When it comes to working from home, sometimes you'll have to make the transition both quickly and unexpectedly. The right office furniture doesn't just need to look good-- it needs to help you do your best work, no matter where you are. Before you buy, think about what it will take to create that great workspace. From there? Make those dreams a reality.
Ask yourself a few simple questions before getting started:
Can You Get It Fast?
Not all shipping services are created equal. Depending on the size, shape, and weight of your purchase, your office furniture might ship via several different methods, including freight (tailgate or inside delivery) or "last mile" carrier (FedEx, UPS, etc.). Regardless, the quicker your items ship, the sooner you'll be on your way to setting up your home office.
While residential furniture is typically smaller in size than commercial office furniture, it's still worth looking out to see how your products will arrive. Since you're already homebound, scheduling a freight delivery is easier than usual, however it can still be cumbersome to get these items in the door.
Does it Fit?
Before you buy, start with a tape measure and determine the maximum size of your desking and storage pieces. Less is usually more and, aesthetically, it's often better to leave space between large furniture pieces to eliminate any sense of claustrophobia or clutter. Smaller spaces can benefit from vertical space by using taller bookshelves, installing hanging shelves, or adding a spacious storage hutch.
There's always a few things to watch out for, too. Anticipate door swing and make sure you're in the clear, situate your situation without bumping into windowsills or other protrusions, and keep your setup located close to power outlets for computers and charging. If that isn't possible, look into cable management channels that can run along baseboards for a clean and out-of-the-way look.
Does it Fit In?
Designing a commercial office is one thing. Turning your personal space into a professional one? That's a different ballgame. You'll need to think about the "home" in "home office" while choosing furniture, ensuring that you've found pieces that coordinate with your existing pieces. Key word: coordinate. Try to assimilate, choosing complimentary hues, finishes, and styles, even if they're not an identical match. Keep a few factors consistent and try to go bold by combining light and dark finishes or creating a mashup of modern and classic styles.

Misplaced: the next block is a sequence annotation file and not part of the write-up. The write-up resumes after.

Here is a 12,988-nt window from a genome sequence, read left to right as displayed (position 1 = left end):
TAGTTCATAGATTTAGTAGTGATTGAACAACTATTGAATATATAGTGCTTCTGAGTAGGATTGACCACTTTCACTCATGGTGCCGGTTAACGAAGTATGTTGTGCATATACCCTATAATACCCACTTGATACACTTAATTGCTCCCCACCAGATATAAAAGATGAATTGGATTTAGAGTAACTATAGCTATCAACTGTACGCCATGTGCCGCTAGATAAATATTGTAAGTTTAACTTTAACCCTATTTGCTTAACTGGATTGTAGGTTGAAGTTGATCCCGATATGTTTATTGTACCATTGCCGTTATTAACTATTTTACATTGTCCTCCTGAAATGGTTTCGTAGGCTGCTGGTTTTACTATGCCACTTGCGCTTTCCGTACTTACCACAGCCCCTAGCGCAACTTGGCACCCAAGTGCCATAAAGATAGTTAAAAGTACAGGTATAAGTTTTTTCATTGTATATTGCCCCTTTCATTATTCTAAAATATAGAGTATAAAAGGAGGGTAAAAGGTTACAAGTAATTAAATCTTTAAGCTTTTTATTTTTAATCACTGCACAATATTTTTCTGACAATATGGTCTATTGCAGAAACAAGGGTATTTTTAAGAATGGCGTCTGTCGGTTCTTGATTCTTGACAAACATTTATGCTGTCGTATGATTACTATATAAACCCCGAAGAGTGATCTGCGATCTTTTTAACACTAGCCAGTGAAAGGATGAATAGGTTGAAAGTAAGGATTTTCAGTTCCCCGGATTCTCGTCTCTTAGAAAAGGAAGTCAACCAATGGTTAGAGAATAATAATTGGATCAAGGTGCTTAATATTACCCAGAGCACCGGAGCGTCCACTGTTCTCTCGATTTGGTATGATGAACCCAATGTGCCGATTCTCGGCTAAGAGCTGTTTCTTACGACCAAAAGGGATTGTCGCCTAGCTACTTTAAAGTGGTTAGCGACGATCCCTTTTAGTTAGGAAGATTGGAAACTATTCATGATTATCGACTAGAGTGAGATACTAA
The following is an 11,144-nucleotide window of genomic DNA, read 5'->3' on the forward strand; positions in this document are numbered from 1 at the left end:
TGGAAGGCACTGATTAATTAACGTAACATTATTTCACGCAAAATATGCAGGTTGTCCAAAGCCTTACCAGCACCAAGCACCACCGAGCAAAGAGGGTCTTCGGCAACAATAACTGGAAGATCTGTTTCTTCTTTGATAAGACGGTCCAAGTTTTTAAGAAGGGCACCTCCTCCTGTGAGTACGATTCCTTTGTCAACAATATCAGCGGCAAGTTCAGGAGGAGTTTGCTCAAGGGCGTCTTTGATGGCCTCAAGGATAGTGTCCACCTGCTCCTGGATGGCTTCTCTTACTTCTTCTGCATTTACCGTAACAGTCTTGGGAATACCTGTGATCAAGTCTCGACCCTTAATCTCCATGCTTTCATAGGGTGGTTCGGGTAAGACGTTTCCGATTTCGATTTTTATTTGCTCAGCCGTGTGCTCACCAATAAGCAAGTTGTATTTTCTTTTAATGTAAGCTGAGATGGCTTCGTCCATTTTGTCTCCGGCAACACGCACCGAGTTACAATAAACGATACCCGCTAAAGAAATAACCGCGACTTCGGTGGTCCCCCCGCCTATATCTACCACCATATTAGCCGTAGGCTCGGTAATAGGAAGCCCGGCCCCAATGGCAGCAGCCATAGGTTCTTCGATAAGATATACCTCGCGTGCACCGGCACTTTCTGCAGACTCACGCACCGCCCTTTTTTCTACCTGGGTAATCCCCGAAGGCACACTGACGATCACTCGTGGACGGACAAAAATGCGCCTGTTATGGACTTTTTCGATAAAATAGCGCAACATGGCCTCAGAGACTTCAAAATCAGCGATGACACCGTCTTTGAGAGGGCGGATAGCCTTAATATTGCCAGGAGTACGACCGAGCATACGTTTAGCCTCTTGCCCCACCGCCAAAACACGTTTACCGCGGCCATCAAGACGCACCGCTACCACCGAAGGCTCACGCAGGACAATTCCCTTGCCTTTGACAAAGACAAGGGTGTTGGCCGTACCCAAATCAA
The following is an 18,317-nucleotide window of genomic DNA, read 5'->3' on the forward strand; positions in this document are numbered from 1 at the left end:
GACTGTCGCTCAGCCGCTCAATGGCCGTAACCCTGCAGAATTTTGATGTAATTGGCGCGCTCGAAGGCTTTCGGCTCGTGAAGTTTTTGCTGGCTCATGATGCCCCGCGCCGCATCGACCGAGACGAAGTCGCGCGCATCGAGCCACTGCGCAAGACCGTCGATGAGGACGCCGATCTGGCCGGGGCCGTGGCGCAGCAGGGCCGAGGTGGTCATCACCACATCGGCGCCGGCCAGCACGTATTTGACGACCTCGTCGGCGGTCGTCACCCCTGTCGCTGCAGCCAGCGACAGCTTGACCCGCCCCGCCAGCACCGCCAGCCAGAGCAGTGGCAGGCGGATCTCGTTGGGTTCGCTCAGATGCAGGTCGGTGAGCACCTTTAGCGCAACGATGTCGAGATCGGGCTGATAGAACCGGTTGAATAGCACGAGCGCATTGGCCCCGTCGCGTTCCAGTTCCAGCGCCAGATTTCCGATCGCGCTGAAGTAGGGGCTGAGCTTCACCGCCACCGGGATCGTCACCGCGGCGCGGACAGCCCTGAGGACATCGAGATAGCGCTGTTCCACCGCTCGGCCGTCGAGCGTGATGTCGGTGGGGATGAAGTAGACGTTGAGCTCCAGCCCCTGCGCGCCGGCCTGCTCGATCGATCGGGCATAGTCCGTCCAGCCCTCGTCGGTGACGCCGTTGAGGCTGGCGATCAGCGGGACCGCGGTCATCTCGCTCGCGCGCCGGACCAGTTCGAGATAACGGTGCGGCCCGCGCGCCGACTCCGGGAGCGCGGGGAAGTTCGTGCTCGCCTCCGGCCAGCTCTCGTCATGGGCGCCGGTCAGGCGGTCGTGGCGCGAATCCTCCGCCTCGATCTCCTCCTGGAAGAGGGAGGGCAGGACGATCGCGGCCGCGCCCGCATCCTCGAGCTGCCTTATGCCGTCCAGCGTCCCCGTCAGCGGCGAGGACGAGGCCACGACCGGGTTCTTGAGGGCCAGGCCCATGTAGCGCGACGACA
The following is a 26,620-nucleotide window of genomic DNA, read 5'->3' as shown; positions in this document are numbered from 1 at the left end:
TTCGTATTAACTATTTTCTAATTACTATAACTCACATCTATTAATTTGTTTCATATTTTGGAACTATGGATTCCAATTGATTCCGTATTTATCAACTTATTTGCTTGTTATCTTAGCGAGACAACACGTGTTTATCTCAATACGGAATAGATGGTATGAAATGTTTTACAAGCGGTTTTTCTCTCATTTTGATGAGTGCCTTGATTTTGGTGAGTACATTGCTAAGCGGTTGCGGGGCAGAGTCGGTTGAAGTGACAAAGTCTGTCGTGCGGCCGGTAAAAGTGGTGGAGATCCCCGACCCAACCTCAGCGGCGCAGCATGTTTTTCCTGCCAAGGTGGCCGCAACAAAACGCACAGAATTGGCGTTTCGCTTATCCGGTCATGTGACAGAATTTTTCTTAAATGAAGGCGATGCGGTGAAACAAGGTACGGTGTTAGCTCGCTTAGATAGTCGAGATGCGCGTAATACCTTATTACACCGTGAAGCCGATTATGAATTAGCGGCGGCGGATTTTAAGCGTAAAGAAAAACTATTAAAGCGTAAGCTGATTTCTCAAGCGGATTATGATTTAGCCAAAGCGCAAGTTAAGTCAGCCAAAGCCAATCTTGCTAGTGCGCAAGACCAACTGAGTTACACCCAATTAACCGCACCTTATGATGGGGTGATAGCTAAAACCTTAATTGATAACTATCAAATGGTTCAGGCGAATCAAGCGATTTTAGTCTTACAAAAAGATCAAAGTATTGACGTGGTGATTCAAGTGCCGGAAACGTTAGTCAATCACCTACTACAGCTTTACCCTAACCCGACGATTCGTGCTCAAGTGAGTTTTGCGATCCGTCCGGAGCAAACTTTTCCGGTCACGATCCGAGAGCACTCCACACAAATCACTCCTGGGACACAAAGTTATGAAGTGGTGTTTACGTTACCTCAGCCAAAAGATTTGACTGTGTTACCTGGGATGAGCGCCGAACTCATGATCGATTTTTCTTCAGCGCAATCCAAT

What do You Need?
You've found the future home of your new work-from-home workspace, envisioned how to make it look stunning, and now-- what are your actual needs? At first, your wants can seem endless and it's tempting to recreate all the amenities of your office in a smaller space, but the feasibility of that is often limited. If you have the space for a large home office, that might be a longer, more intensive project than you have time to complete.
Think of the essentials, what supplies you'll be bringing home or duplicating, and the surface area you need to succeed. The no-brainer is a desk, but the intricacy is in the built-in and add-on storage. If you have a lot of files, look for a file pedestal or a larger lateral file unit that has the space you need to keep papers in line. Hutches often take advantage of the vertical space along walls and tall bookcases can serve this purpose, along with adding open-air spaces to place pictures and decorations to create that seamless home-to-office atmosphere. If you have space, a credenza can increase everything-- file storage, workspace, supply drawers and all.
What Else Can It Do?
Maybe you're moving to a fully-remote position or maybe you're only working from home for a short while. Whatever it may be, you'll want to look ahead to the future to make sure that these pieces can continue to suit your needs and, if those needs change, perhaps they can be used for something else. Can your home office space serve as a separate arts and crafts area? Could it be repurposed for an online gaming area or a place to pick up another hobby or pastime? If any of your secondary or future uses require additional storage, wire management, or aesthetic needs, think of those ahead of time while you're making purchases.